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Greene County General Hospital offers inpatient and outpatient occupational, physical, and speech therapy to patients of all ages.  Therapy services are available Mondays and Fridays from 7am-6pm and Tuesdays-Thursdays from 7am-7:30pm.

Occupational Therapy

GCH03_lowresWhen faced with occupational therapy, come to Greene County General Hospital’s occupational therapy department where you’ll find experienced staff members who take pride in the level of care they provide each patient.

Occupational therapy at Greene County General Hospital provides instruction and therapy for patients of all ages and skill levels including pediatrics, workman’s compensation, and geriatrics.

Greene County General Hospital’s occupational therapy provides services for evaluation and treatment for a variety of diagnoses and conditions. Services include: use of upper extremities with strengthening, range of motion, fine coordination skills with reduced to pain free movement in order to improve independence for self-care skills, improve balance, transfers, and motor skills as related to improving with self-care skills.


 Physical Therapy

When faced with physical therapy needs, come to Greene County General Hospital’s physical therapy department where you’ll find experienced staff members who take pride in the level of care they provide each patient.

The department offers lymphedema wrapping and massage, wound care, MIST therapy, total knee and hip rehabilitation, pre- and post-op rehabilitation, pain management, posture and body mechanics, home exercise program instruction, vestibular (balance) training, gait training, and athletic and sports medicine rehabilitation.

“I found relief from pain at Greene County General Hospital.

They restored my faith in healthcare.”

~Sheril Hays, Jasonville

Speech Therapy

Greene County General Hospital offers a variety of outpatient speech therapy services for all ages ranging from pediatrics to geriatrics.

Our highly-trained staff can provide evaluation and treatment of a variety of issues including:

  • Articulation disorders: Problems making/saying sounds correctly. Sounds can be substituted, left off, added or changed. These errors may make it hard for people to understand you.
  • Phonological Disorders: Involves patterns of sound errors. For example, substituting all sounds made in the back of the mouth like “k” and “g” for those in the front of the mouth like “t” and “d” (e.g., saying “tup” for “cup” or “das” for “gas”).
  • Language Disorders:  A problem with understanding and/or using spoken, written, and/or other symbol systems (e.g., gestures, sign language). The disorder may involve the form of language (phonology, morphology, syntax), the content of the language (semantics), and/or the function of language in communication (pragmatics) in any combination.
  • Fluency Disorders (stuttering) is an interruption in the flow or rhythm of speech and is characterized by hesitations, repetitions, or prolongations of sounds, syllables, words, or phrases.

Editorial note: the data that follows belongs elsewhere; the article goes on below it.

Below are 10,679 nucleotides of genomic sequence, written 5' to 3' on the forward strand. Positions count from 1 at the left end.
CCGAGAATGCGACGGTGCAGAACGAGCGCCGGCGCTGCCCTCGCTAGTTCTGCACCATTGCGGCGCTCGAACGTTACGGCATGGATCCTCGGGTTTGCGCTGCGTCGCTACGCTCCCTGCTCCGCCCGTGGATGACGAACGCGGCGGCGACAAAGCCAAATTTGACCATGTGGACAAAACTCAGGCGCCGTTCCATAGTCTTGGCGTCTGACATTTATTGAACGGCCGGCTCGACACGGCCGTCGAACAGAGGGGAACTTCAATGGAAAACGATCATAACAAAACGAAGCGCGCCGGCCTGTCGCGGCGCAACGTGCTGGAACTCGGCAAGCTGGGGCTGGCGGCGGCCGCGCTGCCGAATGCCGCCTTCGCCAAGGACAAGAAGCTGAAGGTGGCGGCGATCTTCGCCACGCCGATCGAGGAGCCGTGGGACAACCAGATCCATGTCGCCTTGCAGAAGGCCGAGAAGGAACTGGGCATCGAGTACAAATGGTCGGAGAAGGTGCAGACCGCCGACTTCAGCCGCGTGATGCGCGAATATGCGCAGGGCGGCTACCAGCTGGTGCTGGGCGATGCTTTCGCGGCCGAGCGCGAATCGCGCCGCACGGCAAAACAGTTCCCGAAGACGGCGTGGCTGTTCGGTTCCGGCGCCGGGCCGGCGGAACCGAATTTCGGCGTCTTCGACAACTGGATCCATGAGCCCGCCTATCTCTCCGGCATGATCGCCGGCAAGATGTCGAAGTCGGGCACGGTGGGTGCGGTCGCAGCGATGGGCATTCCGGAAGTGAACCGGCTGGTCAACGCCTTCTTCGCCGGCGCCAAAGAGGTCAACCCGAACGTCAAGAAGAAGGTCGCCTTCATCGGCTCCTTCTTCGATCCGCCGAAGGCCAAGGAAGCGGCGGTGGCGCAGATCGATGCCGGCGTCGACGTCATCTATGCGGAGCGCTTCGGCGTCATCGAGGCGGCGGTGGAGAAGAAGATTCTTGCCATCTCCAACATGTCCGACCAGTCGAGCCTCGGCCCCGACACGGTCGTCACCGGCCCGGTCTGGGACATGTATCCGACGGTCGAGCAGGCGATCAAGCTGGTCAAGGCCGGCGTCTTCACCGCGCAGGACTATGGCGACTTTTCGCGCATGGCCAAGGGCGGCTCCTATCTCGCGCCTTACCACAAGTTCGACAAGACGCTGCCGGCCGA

• Motor Speech Disorders, which are impairments of speech arising from damage to the central or peripheral nervous system, such as Childhood Apraxia of Speech and Dysarthria
  • Augmentative and Alternative Communication (AAC), which includes all forms of communication (except oral speech) that are used to express thoughts, needs, wants and ideas.  AAC is used when making facial expressions or gestures, using symbols or pictures, and writing. People with severe speech or language problems rely on AAC to supplement existing speech or replace speech that is not functional.
  • Voice Disorders, which are characterized by inappropriate pitch (too high, too low, never changing, or interrupted by breaks); quality (harsh, hoarse, breathy, or nasal); loudness; resonance and duration.
  • Cognitive-Communication Disorders, which are the impairment of cognitive processes including attention, memory, abstract reasoning, awareness and executive functions such as self-monitoring, planning and problem solving).
  • Aphasia therapy: A disorder that results from damage to the parts of the brain that contain language. Aphasia causes problems with any or all of the following: speaking, listening, reading, and writing.

In addition, staff can treat swallowing disorders in pediatrics to geriatrics.

Swallowing disorders can occur at different stages of the swallowing process, including:

  • Oral phase – sucking, chewing, and moving food or liquid into the throat
  • Pharyngeal phase – starting the swallowing reflex, squeezing food down the throat, and closing off the airway to prevent food or liquid from entering the airway (aspiration) or to prevent choking
  • Esophageal phase – relaxing and tightening the openings at the top and bottom of the feeding tube in the throat (esophagus) and squeezing food through the esophagus into the stomach

Several diseases, conditions, or surgical interventions can result in swallowing problems. Common signs of swallowing disease include:

  • Coughing during or right after eating or drinking
  • Wet or gurgly sounding voice during or after eating or drinking
  • Extra effort or time needed to chew or swallow
  • Food or liquid leaking from the mouth or getting stuck in the mouth
  • Recurring pneumonia or chest congestion after eating
  • Weight loss or dehydration from not being able to eat enough

Speech therapy services must be referred by a physician.

To schedule an appointment, please call 847-5209.


The goal of rehabilitation is to return a patient to normal functioning or as close as normal as possible. There are many members of a rehabilitation team, including doctors, therapists, nurses – and the patient. 

You can learn more in our online health library.


Photos by Katie Marie Photography

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